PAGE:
HMV still has an essential role to play in the music business

When I was a kid, annual trips to the UK usually meant a visit to the local shopping centre. Despite there being dozens of retail chains that weren’t accessible to us throughout the rest of the year, HMV was the only one that ever interested me, so much so that it became a family tradition to drop me off there. Left to my own devices, I would happily spend hours browsing the 2 for £10 deals in the music section, searching for the best haul I could find before going home feeling absolutely chuffed with my choices.

It’s a real part of what nurtured my love of music in the first place; it’s why being offered a job there several months ago as part of an amazing team of people felt like a mini dream come true. The news that HMV was entering administration for the second time since 2013 therefore hit home in more ways than one.

Much has already been said about the various challenges facing high streets in general, but one factor keeps popping up for HMV in particular: is it simply a failure to keep up with the times? Let’s face it, things have changed. While living in an age of streaming services and downloads may not be a novel concept in itself, the subsequent decline of physical sales just goes to show how radically different our ways of enjoying entertainment have become.

Of course, there are plenty of positives to this shift. Online shopping saves time and effort and can be very practical in that sense, especially for those among us with disabilities. Apple Music also allows you to buy singles without having to spend more on entire albums, meanwhile Spotify algorithms have you covered when it comes to discovering new music. Best of all, it’s all at your fingertips.

So where does this leave HMV? Well, with music, films, games, technology and merchandise all under one roof, you might say that it’s a convenient place to do all your last-minute Christmas shopping. Or you might go further and argue that besides catering to a minority of nostalgic fanatics, it may as well be declared redundant. Who actually buy CDs or DVDs anymore, amirite?

People still do, though. Customers often come in with the intention of buying a specific item only to end up treating themselves to a whole selection of things, leaving with the same giddy look on their faces that’s all too familiar. Maybe it’s the anticipatory joy that comes from having a wee browse. Maybe it’s the satisfaction of owning a physical copy of something that you picked out for yourself. Maybe it’s precisely because you invested time and effort to find the songs you wanted. Either way, there’s an overall experience that goes with shopping in stores that gives your material purchase that extra little bit of meaning.

It’s also surprising that more hasn’t been mentioned about the fact that HMV frequently hosts in-store signing events across its 125 branches. Glasgow’s Argyle St hosted acts like The Fratellis, Chvrches, Simple Minds, Amy MacDonald and KT Tunstall last year alone, to name but a few. Unless you’re willing to pay for expensive VIP meet and greet packages, when else do you ever really get the chance to meet your favourite artists in such a casual setting? Events like these give you the chance to have an experience that stays with you – the kind you can’t put a price on.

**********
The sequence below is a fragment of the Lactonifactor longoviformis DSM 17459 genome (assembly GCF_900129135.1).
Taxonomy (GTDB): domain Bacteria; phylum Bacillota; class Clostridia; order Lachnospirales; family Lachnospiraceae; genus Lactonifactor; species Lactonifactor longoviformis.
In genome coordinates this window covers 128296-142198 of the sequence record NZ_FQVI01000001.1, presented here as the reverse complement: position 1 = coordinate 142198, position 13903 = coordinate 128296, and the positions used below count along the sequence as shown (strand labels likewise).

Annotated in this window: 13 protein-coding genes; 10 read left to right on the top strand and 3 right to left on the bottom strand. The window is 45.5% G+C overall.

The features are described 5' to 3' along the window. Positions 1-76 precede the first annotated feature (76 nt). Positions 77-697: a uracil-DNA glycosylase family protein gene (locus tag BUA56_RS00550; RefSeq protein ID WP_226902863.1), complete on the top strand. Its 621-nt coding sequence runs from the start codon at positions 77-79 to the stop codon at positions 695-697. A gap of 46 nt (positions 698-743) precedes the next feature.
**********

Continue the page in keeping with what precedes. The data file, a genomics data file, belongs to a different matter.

Funnily enough, it was actually during my second time meeting KT Tunstall at a signing that she summed it up perfectly by describing HMV as a library, because it’s true – walk into any store, and you’re immediately surrounded by a wealth of history.

And it’s history that lives on through the stories you hear. It’s the woman talking about how she remembers seeing The Beatles on Renfield Street in the 60s. It’s the dude showing you his impressive autograph collection in a 70s magazine for the hell of it (including a signature by none other than Freddie Mercury himself). It’s selling the soundtrack to Bohemian Rhapsody to a customer as he blissfully reminisces about seeing Queen live the first time they every performed ‘Who Wants to Live Forever’ in the 80s. It’s your colleague telling you about the time he shook Jon Bon Jovi’s hand right before Bon Jovi played outside a window to 5,000 fans in the middle of Argyle Street in the 90s. Right up to the present day when you’re still chatting about all the hundreds of gigs that are going on and hearing about the time your supervisor took Bjork on a night out in town…

It’s not just the older crowd, either. Whether it’s timeless classics like Fleetwood Mac’s ‘Rumours’, Ariana Grande’s latest album or the soundtrack to Guardians of the Galaxy, young people are regularly buying vinyl records. If you ever needed proof that some things come back into style, that’s it right there. Granted, physical forms of media may be less popular these days, but there’s still a demand for them all the same – that’s where the old and the new meet in perfect harmony.

At the end of the day, change isn’t necessarily a bad thing, and people will no doubt continue to share the things they love – Soundcloud, Bandcamp and Spotify are all brilliant platforms for doing just that. But to assume that online services can replace the physical realm of music in every aspect is to miss out on the bigger picture. Ultimately, what HMV offers is the personal touch. It’s getting to share your knowledge and engage in conversation with others, even if it’s just for a fleeting moment in your day. It’s feeling connected to like-minded individuals and the music you’re passionate about in the most tangible way possible. For that, HMV remains an alternative in its own right and deserves to stay for more years to come.

[Anni Payne – @bananeblonde95]

[Image credit: The Northern Echo]

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